Just A Spoonful Of Basil Helps The Coughing Go Down

What would summer be without some pesto? Basil is well known for being pared with pasta and Italian dishes but let’s not stop there with his uses!

Medicinally, Basil is antibacterial, antidepressant, anti-inflammatory, antioxidant, antiseptic, antispasmodic, antiviral, carminative, a circulatory stimulant, diaphoretic, digestive, emmenagogue, expectorant, febrifuge, galactagogue, nervine and sedative. Given all these qualities, I’d say it’s a pretty good plant to have growing in your garden and not just for food.

Tulsi or Holy Basil has stronger medicinal properties and is better suited for bringing back vitality and renewing energy as an adaptogenic. Tulsi is also analgesic, antidepressant, anti-microbial, antioxidant, aromatic, cardiovascular tonic, digestive, expectorant, immunomodulator, nervine, neuroprotective and radioprotective.

Basil is considered to be warming and drying energetically with a pungent and bitter taste. He has vitamins A, C and K as well as folate, choline, calcium, iron, magnesium, phosphorus, potassium, sodium, copper and manganese.

Basil is one of those fun crossover herbs that can be used as both food and medicine, allowing you to follow Hipocrates’ advice: “Let your food be your medicine and your medicine be your food.” Adding Basil to your meal helps with your immune system, keeps the digestion running smoothly, calms you down and much more. This makes taking your medicine easy and delicious to do!
One of my favorite ways for using Basil is to make Basil Syrup. This syrup is yummy and so fun to use on a variety of foods:  fresh in season fruits such as blueberries and peaches, ice cream, peach or blackberry crisps and a great way to enjoy the flavor of Basil while getting a dose of healthy! For more acute situations such as a sore throat or cough that needs help calming, taking a spoonful of the syrup directly is a soothing and delicious way of relieving ailments. For a stronger syrup, you can mix this with half Sweet Basil and half Holy Basil or go all out and make a potent Holy Basil version for when you don’t want to mess around! I love having this syrup on hand for soothing our coughs and sore throats and you will too.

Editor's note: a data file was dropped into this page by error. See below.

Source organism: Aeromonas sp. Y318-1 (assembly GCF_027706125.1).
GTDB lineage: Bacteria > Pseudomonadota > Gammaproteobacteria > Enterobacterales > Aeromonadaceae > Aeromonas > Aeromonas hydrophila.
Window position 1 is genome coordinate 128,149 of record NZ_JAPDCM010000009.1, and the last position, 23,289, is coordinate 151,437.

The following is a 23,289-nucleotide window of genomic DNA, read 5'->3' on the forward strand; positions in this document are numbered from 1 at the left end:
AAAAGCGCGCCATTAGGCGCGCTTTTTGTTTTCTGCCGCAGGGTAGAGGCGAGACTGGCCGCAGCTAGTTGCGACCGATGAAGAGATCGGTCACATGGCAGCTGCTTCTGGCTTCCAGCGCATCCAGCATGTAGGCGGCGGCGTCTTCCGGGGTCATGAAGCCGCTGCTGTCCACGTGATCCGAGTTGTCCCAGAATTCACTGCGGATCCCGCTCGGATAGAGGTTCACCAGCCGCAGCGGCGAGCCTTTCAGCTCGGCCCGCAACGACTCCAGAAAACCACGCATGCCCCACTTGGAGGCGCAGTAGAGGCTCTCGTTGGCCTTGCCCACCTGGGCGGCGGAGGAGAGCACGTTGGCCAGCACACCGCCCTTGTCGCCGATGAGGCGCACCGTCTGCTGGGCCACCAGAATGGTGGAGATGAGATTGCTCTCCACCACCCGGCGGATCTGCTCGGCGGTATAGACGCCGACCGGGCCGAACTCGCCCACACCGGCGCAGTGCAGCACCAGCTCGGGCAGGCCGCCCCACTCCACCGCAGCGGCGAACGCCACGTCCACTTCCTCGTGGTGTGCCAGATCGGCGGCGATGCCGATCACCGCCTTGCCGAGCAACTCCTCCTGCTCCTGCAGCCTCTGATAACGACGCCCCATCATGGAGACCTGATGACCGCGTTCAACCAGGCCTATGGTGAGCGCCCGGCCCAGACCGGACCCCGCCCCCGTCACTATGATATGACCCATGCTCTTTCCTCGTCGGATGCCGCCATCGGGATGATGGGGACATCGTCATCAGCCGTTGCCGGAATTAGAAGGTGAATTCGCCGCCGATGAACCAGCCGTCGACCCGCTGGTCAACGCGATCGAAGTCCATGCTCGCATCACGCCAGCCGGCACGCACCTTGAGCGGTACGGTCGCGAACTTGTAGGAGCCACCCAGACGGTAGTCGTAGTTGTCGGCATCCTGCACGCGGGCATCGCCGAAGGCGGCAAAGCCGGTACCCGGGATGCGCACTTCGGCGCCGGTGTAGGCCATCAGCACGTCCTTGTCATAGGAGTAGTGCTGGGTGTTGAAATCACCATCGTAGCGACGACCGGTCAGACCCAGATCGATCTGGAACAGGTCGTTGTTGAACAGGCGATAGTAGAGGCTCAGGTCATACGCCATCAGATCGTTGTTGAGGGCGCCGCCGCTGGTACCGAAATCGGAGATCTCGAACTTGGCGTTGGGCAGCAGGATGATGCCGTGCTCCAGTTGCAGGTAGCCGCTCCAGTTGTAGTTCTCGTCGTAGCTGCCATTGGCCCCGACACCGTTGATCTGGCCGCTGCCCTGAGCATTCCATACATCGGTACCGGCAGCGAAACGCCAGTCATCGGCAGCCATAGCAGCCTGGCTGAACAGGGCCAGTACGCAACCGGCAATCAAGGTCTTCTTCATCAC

Basil Syrup
1/2 cup fresh or 1/4 cup dried Basil*
1 cup water
1 cup raw sugar
You will also need:
A saucepan
A spoon or spatula
A strainer Measuring cup Funnel
A bottle with a label
Begin by placing the Basil into the saucepan and adding the water. Bring the water to a boil and turn off the heat. Let the liquid steep for 10 minutes.

Strain off the liquid, compost the Basil and return the Basil tea to the saucepan.

Add the sugar and bring to a boil again.

Stir often while it is boiling and let it boil down until the mixture has thickened, about 5 minutes.

Let cool then, using the spatula and funnel, pour into the bottle and label.

It’s best to store in the fridge and will last 1 – 2 months…if you don’t eat it all up first!

*Don’t have any Basil to spare? Only have Sweet Basil and want to give Holy Basil a try? My favorite place to purchase dried herbs is from Mountain Rose Herbs! They sell wildcrafted and organically grown herbs that are fresh and wonderful.

Want to learn more about Basil? You can grab this month’s issue for $7.99 in our shop.


Have fun making medicine you can enjoy taking!

14 Responses to “Just A Spoonful Of Basil Helps The Coughing Go Down”

  1. 1